- juice May 7, 2007 11:05 AM
I had the pleasure of spending a few days for work down near the convention center for the past two weeks. I can say that I have tried about all there is at The Reading Terminal More importantly, I started to venture down to Race St to try some of the interesting spots in Chinatown only to be overwhelmed with choices. I almost stopped at the very gaudy Tin Joy something but decided against it. I tried to find Vietnam but was short for time and gave up. I ended up at (the very safe looking) Ny Michaels on 12th st. Good, but simple. My adventurous side craves more.
Is there a website that breaks down what's there? With so many options/eateries/restuarants, where do you even start. I know this is vague, but I'd like to learn what is worth stopping in at. I have a few more days to explore so let the games begin.
I don't know about a website, but here are some of our favorites:
On 11th Street, north of Race (between Race and Vine) is Lee How Fook. Very popular and deservedly so - nothing exotic, but everything is fresh, well-cooked and delicious.
Next door is Vietnam, one of our best Vietnamese restaurants.
On Race between 9th and 10th is another favorite, Shiao Lan Kung.
And on 9th Street, a few door north of Race, is our favorite place for dim sum, Lakeside Deli. There's no lake and no deli and it looks like a dump, but it is amazing. All the dim sum is on the menu. It is freshly made and served to you; no carts. Read the review on the door to get suggestions as to what to order. (The meat-and-peanut dumplings are a must.) Ridiculously inexpensive.
Don't miss this place.
I'm sure others will add their favorites.
For some non-cantonese or southern asian dishes you can try:
4 Rivers (Near the - a sichuan <which meas four rivers> restaurant - a little greasy, but judging by all the mainland chinese and taiwanese that go there it shouldn't be too bad.
Empress Garden (next to chinatown gate)- lighter homestyle cooking- a hodge-podge of mandrin and taiwanese.
I suspect both owners are originally from taiwan and so you'll find things like 3 cup chicken and beef noodle soup (more taiwanese style) that are pretty good.
There's a sichuan restaurant (chong qing) on arch street it was really good when it first opened, but it hasn't been doing well- last time I went the garlic paste was very bitter- which implies it wasn't fresh. I think that restaurant location is cursed. It's changed hands a least 3 times in last couple years.
Empress Garden has the same name as a well-known restaurant in Taiwan, and I believe claims to be the American branch of that restaurant.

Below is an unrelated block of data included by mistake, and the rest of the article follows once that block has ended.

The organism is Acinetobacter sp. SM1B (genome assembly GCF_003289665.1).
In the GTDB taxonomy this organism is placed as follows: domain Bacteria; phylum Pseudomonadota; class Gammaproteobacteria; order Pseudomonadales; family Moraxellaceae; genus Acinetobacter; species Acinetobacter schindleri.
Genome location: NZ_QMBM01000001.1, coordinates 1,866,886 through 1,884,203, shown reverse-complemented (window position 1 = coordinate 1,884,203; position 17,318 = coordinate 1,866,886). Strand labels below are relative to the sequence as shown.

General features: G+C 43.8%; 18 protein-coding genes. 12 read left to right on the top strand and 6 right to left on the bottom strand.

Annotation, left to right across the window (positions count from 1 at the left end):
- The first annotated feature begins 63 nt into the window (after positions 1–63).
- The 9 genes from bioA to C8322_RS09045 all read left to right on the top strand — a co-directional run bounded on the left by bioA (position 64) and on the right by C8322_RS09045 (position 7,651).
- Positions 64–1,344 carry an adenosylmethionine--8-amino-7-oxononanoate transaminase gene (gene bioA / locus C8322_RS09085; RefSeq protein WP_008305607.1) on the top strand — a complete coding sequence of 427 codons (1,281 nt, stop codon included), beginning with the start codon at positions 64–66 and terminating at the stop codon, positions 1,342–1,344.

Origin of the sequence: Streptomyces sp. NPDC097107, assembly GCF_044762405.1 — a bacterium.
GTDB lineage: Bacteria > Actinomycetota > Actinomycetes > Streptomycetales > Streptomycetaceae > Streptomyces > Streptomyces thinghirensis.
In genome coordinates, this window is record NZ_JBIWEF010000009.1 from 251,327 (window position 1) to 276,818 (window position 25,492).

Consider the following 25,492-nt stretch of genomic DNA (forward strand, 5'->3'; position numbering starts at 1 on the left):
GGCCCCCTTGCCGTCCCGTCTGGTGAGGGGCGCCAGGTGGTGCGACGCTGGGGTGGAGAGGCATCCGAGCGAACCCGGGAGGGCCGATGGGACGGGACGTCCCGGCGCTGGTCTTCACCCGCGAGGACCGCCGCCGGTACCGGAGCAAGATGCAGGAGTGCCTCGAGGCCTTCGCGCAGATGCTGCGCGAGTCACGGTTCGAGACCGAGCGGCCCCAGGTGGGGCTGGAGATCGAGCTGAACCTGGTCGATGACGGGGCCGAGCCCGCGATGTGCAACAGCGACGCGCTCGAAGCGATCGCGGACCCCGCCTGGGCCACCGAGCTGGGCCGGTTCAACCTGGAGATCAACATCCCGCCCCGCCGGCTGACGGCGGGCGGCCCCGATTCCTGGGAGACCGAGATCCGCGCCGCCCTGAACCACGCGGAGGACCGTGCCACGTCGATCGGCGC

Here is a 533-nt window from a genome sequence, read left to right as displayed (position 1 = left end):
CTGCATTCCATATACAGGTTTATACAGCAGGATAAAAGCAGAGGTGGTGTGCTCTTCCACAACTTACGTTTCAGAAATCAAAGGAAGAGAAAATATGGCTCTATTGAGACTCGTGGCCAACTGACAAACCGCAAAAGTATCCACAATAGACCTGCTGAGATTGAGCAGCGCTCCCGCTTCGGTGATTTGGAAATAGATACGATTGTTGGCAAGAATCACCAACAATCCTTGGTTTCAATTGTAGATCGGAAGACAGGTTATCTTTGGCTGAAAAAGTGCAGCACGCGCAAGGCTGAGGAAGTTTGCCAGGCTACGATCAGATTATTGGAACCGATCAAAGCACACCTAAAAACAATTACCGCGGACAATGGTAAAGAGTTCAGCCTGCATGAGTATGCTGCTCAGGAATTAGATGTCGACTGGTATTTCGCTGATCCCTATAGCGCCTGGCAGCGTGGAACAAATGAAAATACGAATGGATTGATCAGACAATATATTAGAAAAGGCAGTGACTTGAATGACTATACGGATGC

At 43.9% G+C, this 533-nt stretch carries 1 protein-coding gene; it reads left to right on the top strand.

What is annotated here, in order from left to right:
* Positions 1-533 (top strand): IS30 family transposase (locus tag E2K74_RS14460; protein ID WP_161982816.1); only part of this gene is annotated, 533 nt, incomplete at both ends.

Chongqing Garden has been inconsistent in the past it's true, but recently I've had a string of very good dinners there. Most recently had fish head soup (sha guo yu tou), homestyle eggplant, pork and pickle soup (suan cai du pian tang), chicken with green peppers (qing jiao ji ding), and pork with cilantro (xiang cai rou si). 'Sha guo' is the sand pot type of hot pot that was discussed recently on the board. The pork and pickle soup is the best version in Chinatown, more complex than Szechuan Tasty House's, has hot green peppers, ginger, and sichuan pepper. Their 'du' (pig...stomach, I think) is the tenderest and has by far the best flavor out of Tasty House and Four Rivers. (The 'pickle' is actually pickled, i.e. preserved, vegetables, not the deli kind of pickle.) The pork with cilantro is excellent; julienned pork with cilantro, dark red peppers, ginger - not as numbingly hot as the usual Sichuan selections, but really good mix of flavors.
The only part of Chungking Garden I am somewhat hesitant to recommend (besides the 'american' section of the menu, oh and I wasn't wowed by the duck tongue) is the small dishes on display in the entrance area. Most of the time they're a nice start to a meal, but on one occasion the doufu rou (tofu skin? not sure) tasted like it had been left out too long. I have always liked the pig ear, the seaweed(?), and the vegetable mix that looks like sauerkraut.
For my money, it's Four Rivers that has gone downhill. Just compare their ma po dou fu or suan cai du pian tang to STH or CKG.